Perhaps one of the most often overlooked facets of technology in the modern world is the role and influence of batteries. After all, what would a mobile device, a laptop or a tablet computer be without a powerful, dependable battery powering it? In other words, what really makes the concept of “being mobile” work is the fact that we’ve got batteries which can drive devices for increasingly longer periods of time. Moreover, significant advances are on the horizon; soon we’ll have even more powerful batteries which not only offer up a much longer operational lifespan, but are also capable of charge up in a very short amount of time as well.
For example, lithium-ion batteries (which are found in a majority of devices like smartphones) are about to be upgraded thanks to researchers at the University of Illinois at Urbana-Champaign. In essence, this new breakthrough promises to increase the power of efficiency of these battery types by up to 2,000 times! Needless to say, this is a landmark moment which might very well transform consumer electronics in general. This new battery model (according to information from the University of Illinois) possesses a much higher “power density”, meaning that it can hold more power and deliver it more “forcefully”, if you will. Technically speaking, its tiny internal anodes and cathodes are porous and have been integrated into a 3-dimensional design; the end result is that you end up with a larger surface area (inside) which can support even more chemical reactions.
So, just how useful is this new battery design, you ask? Well, imagine a battery that allows a wireless device to propel its signal up to 30 times farther than current standards, or one that can be made up to 30 times smaller than your standard sized battery. Moreover, this new design will also allow for lightning-fast recharging times, literally 1,000 times faster (or more). It’s even been said that these batteries are powerful enough to jump-start a car battery!
Simply put, there are some very intriguing implications for this technology, and if properly implemented (which seems extremely likely at this point) it will undoubtedly revolutionize consumer electronics in ways we probably haven’t even considered. For instance, device developers and manufacturers will likely begin to experiment with different ways to take advantage of this breakthrough. Having such a plentiful power source at their disposal, hardware (as well as software) developers will likely begin looking for ways to take better advantage of these resources. To put it another way, this will likely lead to additional advancements in other seemingly unrelated areas.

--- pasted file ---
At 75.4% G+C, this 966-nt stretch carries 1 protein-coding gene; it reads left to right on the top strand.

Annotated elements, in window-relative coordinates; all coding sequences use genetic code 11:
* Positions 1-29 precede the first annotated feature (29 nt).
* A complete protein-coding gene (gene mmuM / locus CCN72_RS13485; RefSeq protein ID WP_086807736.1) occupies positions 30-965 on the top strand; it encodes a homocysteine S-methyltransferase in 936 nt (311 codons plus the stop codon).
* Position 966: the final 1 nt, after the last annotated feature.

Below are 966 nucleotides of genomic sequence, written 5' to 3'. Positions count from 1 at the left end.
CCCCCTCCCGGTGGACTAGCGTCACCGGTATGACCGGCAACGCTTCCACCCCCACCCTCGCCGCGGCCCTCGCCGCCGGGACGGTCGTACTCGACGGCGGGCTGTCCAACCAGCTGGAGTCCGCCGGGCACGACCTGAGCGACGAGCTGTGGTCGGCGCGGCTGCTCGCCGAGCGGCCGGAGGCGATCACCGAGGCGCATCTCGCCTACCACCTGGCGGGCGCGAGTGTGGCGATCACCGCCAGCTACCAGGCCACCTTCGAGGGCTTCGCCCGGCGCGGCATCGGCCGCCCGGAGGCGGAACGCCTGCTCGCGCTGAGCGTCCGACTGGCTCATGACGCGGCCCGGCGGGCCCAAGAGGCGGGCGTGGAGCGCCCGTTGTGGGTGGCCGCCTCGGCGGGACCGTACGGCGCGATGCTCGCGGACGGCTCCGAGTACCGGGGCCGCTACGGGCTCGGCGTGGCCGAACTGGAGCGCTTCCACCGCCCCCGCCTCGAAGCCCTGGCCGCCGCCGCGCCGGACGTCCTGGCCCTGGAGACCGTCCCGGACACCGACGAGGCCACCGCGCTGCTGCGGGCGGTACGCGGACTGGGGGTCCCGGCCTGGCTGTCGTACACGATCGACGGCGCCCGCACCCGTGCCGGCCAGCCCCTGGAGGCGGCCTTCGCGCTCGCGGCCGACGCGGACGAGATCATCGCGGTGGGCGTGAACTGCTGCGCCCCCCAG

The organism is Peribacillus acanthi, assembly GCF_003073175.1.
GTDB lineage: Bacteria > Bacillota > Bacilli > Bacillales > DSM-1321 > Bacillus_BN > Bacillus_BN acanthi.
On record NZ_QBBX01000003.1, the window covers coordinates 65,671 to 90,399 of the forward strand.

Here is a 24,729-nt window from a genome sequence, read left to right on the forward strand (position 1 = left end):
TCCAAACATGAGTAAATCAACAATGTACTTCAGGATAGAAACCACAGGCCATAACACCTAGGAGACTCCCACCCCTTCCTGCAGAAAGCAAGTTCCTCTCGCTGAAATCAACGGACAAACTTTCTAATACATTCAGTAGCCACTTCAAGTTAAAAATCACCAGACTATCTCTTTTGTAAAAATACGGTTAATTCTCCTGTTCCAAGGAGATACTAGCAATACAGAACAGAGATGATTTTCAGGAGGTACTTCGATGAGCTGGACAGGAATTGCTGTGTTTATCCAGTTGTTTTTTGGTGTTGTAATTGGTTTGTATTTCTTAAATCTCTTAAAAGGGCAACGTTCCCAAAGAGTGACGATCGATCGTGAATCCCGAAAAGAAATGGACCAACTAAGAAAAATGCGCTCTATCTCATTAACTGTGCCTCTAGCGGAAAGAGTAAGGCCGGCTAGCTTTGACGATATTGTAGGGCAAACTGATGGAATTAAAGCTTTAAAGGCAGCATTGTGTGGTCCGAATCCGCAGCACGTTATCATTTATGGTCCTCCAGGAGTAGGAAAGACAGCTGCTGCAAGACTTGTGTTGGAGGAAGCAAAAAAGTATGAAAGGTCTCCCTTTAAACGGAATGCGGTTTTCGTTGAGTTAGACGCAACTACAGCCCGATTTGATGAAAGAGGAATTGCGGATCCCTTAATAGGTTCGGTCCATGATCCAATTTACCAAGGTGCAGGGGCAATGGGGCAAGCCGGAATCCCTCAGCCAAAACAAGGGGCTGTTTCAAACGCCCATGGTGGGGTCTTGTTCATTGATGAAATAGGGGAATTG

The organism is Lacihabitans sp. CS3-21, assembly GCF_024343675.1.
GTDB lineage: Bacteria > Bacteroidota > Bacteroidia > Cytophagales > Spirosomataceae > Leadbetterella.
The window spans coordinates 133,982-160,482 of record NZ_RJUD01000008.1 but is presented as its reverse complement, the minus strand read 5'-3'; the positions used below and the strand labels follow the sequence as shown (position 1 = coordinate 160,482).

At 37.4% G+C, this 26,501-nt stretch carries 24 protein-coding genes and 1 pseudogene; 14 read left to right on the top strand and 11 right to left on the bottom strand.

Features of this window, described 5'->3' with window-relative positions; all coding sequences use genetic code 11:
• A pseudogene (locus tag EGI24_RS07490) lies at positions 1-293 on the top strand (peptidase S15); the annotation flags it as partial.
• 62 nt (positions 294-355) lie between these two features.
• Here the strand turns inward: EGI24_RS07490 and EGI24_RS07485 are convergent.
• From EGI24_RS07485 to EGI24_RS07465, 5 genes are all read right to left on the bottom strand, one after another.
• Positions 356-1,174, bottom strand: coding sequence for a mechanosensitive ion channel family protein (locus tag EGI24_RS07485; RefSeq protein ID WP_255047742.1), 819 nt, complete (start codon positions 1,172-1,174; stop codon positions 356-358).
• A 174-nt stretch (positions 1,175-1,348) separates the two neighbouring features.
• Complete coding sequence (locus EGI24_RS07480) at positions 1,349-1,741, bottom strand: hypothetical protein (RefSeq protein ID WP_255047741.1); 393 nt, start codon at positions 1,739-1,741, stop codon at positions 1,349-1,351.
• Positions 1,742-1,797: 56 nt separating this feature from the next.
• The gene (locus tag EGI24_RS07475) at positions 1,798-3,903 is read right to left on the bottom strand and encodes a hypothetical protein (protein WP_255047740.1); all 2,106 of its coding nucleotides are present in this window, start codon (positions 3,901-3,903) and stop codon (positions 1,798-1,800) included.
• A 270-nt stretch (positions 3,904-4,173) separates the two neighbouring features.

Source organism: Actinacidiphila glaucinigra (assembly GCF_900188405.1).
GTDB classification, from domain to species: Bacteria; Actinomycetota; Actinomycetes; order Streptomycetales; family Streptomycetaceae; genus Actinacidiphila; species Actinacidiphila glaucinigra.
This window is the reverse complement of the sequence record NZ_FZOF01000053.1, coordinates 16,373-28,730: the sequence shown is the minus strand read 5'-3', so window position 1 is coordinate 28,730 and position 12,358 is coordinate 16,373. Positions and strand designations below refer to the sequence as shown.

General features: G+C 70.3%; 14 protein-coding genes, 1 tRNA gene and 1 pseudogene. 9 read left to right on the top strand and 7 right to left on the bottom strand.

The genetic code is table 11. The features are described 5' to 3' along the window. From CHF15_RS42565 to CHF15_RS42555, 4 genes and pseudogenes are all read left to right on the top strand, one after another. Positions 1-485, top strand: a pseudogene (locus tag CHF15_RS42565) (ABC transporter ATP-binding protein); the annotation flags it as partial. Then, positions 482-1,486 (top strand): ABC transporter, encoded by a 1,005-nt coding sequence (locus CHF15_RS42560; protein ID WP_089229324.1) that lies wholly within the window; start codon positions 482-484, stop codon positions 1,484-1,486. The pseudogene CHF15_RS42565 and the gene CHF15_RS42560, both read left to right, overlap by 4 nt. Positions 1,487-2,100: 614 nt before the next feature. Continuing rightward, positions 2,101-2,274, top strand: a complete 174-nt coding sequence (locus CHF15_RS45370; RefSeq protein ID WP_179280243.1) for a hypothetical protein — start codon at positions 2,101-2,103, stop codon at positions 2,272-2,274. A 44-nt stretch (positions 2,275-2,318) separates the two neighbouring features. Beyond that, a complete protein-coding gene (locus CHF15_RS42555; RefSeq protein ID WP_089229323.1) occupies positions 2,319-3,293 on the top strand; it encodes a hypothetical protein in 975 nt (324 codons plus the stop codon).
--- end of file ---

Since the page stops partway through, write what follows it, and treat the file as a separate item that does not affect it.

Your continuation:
Now, taking a look at the future – what if it were possible to create a system which could completely eliminate the need for batteries altogether (certainly that would be seen as an advancement)? Well, thanks to cloud computing and the ability to wirelessly transmit power, this might soon become our reality. When it comes to cloud-related services, Amazon is clearly one of the world’s leaders in the field; they provide hosting for many of the internet’s top sites, for example. Recently, two individuals closely connected with the Amazon empire (including CEO Jeff Bezos) filed a patent for a remote display device that would wirelessly receive its processed data / OS and power, wirelessly. In other words, they’re aiming at creating a tablet-like device which is able to receive its power wirelessly (without the need for a battery) in addition to its processed functions which would normally be covered by internal hardware / software. The device would be little more than a display panel with touch controls that would allow a user to control a bank of cloud computing-powered resources. All of the conventional processes would be handled remotely, of course; meaning that users would be holding little more than a display screen.
However, the truly magical thing about this device would be its ability to receive power through the air, wirelessly. Of course the problem would be that you’d have to remain within range of the control system in order to maintain the device’s functionality, but for those who live in big cities, this wouldn’t be a problem. Furthermore, because such devices would consume very little power (due to the fact that all of the hardware exists in some other location with its own power source), you could theoretically have a very large number of them connected to a network at one time without overburdening the power delivery system (in theory).